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Brent Preston, founding member of Farmers for Climate Solutions, said the future of agriculture in Canada will require government support for producers trying to navigate large swings in climate.

“We’re going to be in a lot of trouble if we don’t try to insulate ourselves from these effects,” Preston said from his farm near Creemore, Ont., about a 90-minute drive north of Toronto, where he mainly farmed. chopped salads.

Farmers need funding to implement practices specific to various regions of the country to help them become more resilient to extreme weather, he said, adding that the cost of inaction will add up for governments and those frustrated with increasingly difficult livelihoods.

More farmers could reduce greenhouse gas emissions by growing cover crops when they are not growing the ones they sell in order to build organic matter in the soil and make it healthier, so that less fertilizer is needed, he said.

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“When you have an extreme rain event, that moisture stays in the ground instead of running off and eroding the field. And when you have a drought, that moisture is available to support the crops in your field.

The practice could lead to farmers risking money and time to figure out how to do it right, sometimes without professional help they can’t afford, Preston said.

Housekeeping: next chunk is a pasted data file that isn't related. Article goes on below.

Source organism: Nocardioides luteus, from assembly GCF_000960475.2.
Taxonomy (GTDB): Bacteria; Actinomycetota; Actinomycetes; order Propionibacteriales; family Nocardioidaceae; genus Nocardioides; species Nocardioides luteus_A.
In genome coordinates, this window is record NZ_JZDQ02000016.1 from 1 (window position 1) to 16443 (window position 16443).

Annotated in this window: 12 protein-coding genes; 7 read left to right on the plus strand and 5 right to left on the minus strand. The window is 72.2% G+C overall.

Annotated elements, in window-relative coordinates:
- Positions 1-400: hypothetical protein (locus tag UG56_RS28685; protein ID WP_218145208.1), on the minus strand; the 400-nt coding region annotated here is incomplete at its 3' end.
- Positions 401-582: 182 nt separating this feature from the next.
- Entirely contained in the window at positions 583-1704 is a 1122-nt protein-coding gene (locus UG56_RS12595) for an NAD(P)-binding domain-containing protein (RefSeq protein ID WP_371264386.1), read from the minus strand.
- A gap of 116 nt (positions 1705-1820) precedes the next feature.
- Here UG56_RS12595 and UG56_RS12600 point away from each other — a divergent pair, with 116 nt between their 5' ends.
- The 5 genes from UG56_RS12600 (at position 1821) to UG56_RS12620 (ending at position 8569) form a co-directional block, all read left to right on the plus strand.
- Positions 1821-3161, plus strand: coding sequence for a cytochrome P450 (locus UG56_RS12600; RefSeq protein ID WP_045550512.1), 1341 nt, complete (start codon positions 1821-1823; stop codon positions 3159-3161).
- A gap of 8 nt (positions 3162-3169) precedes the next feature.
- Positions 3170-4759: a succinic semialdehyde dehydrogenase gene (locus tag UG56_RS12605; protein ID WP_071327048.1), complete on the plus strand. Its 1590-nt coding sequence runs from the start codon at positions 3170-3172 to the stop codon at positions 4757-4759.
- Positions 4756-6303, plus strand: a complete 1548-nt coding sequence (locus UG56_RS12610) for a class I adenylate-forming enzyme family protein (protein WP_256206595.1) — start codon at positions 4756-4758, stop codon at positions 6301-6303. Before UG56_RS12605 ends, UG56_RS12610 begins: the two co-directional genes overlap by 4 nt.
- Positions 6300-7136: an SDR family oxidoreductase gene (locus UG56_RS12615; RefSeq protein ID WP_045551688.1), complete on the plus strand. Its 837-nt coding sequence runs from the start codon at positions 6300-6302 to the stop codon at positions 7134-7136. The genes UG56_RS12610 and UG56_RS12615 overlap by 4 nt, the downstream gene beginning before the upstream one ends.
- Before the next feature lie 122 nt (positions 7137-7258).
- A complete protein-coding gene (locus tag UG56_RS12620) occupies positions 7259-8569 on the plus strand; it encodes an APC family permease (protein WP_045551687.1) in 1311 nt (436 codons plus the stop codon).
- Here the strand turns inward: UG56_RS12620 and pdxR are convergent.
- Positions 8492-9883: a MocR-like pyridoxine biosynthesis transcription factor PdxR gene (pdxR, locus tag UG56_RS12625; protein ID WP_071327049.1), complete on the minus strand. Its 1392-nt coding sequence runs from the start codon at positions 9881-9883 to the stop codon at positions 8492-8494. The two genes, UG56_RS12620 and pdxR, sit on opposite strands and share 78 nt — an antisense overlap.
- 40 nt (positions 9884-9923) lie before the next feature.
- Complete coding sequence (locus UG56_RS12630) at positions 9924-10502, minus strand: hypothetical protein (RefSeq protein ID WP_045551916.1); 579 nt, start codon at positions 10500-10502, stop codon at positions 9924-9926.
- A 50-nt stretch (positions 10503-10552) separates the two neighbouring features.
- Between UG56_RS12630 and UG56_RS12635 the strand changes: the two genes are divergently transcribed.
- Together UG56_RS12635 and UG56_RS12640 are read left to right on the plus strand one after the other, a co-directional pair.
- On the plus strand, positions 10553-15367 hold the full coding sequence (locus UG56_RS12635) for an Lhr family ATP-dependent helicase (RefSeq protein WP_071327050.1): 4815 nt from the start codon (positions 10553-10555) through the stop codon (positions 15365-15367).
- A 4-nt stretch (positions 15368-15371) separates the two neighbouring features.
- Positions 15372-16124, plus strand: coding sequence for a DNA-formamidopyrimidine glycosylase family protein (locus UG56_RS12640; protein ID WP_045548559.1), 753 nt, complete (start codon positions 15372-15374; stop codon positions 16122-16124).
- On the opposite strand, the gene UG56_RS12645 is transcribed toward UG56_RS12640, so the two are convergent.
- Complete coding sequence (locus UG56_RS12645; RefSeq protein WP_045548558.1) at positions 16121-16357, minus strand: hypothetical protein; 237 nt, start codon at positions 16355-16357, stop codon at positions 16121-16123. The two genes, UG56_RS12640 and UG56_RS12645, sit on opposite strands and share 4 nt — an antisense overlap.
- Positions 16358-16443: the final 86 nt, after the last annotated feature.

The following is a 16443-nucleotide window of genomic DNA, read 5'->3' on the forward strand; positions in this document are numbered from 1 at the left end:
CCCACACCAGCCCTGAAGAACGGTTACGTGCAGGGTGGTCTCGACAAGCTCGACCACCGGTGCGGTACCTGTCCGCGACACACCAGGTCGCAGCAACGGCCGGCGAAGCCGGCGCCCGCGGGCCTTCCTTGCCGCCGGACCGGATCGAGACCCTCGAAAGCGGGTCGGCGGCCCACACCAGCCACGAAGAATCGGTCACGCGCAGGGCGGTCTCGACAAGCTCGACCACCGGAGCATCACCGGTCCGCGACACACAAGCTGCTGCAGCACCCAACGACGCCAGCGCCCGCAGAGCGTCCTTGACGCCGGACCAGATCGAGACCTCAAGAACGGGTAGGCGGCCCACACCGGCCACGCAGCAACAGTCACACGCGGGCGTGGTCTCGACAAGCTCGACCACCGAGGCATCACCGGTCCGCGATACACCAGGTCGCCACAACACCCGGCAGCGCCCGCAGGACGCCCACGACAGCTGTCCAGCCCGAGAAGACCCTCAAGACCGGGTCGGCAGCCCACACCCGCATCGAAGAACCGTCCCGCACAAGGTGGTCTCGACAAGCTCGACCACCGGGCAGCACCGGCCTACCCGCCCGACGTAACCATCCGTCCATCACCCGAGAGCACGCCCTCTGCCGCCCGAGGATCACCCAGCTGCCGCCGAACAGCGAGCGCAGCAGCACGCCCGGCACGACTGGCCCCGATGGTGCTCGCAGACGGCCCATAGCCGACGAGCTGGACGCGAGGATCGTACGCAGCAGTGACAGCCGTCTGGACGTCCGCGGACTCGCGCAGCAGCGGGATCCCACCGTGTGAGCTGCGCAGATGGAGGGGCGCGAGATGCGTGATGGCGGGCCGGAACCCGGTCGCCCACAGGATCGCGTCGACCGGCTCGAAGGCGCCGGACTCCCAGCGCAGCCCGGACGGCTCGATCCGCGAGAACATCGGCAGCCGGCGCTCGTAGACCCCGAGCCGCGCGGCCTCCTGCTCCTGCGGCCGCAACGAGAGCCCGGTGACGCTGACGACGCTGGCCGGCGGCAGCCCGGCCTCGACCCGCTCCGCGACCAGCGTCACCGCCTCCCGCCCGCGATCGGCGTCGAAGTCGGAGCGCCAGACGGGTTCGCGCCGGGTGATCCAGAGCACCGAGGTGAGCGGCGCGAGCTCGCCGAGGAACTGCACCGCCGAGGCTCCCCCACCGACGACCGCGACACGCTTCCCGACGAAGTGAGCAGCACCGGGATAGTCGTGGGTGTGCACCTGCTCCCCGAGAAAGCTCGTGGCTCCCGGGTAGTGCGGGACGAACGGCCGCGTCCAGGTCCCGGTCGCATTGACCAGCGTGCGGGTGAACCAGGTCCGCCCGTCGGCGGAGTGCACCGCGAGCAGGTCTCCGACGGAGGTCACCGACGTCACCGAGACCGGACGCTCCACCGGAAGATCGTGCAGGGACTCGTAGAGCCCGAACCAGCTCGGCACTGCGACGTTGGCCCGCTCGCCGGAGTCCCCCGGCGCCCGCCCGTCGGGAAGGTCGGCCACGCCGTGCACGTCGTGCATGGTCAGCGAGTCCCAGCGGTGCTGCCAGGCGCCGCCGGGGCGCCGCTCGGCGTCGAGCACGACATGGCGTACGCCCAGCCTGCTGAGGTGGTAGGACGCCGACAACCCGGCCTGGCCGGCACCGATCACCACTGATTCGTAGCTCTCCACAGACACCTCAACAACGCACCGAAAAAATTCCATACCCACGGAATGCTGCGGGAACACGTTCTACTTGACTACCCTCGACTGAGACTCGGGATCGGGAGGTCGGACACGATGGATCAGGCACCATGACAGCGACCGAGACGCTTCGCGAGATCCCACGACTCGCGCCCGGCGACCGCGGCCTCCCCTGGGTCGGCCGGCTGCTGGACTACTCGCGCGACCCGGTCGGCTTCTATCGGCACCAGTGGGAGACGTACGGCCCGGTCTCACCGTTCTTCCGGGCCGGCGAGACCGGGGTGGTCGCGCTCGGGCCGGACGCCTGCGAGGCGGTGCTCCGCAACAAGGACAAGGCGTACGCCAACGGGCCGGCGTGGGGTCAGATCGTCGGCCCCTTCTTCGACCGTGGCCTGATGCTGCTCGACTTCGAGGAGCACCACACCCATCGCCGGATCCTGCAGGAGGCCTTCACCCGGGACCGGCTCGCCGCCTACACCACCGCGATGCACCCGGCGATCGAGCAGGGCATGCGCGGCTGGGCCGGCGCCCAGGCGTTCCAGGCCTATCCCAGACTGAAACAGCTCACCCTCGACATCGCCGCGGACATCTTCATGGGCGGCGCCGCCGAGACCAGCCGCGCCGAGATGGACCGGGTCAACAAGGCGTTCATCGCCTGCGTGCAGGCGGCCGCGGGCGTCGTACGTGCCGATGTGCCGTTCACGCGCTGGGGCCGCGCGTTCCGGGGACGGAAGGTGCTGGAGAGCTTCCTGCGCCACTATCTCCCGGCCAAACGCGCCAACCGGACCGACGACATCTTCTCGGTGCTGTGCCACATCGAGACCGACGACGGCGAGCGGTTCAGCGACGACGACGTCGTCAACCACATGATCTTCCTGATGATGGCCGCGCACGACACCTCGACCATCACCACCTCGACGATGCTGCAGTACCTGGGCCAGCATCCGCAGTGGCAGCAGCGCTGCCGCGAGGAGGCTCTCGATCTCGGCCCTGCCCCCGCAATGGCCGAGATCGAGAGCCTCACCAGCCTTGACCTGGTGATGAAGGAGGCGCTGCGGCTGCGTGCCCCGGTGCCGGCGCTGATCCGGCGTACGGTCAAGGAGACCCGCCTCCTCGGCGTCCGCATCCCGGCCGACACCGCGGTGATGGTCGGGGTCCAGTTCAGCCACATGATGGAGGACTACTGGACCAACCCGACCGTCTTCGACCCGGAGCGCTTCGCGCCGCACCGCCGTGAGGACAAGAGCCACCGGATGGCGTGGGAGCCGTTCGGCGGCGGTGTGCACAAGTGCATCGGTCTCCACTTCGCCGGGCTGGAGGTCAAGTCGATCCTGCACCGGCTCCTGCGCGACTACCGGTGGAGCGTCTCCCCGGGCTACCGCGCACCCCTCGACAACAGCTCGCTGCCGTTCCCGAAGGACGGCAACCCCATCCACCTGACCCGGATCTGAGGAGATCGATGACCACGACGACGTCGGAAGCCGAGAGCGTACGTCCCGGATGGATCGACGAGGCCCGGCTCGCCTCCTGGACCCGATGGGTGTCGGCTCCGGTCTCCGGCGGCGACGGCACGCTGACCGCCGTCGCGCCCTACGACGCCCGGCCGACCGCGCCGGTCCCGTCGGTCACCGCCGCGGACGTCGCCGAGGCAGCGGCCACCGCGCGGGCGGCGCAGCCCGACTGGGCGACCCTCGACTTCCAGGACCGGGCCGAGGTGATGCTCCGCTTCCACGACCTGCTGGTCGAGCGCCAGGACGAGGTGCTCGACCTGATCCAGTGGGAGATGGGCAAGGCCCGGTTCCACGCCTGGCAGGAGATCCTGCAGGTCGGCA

“The federal government, in the last federal budget, included a fairly modest amount of money to subsidize farmers to plant cover crops. And it’s a very, very good start,” he said of his group’s lobbying efforts. “But I think these types of weather crises that we’re seeing show that we’re really going to have to step this up.”

Subsidies for growing cover crops could cover the cost of seeds and equipment for about three to five seasons until the practice is established and farmers begin to reap the benefits, he said. he declares.

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In Ontario, for example, farmers have a strong incentive to make more money by growing only corn one year and soybeans the next, Preston said. But a short rotation of just two crops could lead to increased use of nitrogen fertilizer, leading to increased greenhouse gas emissions because it can turn into nitrous oxide and contribute to climate change, he added.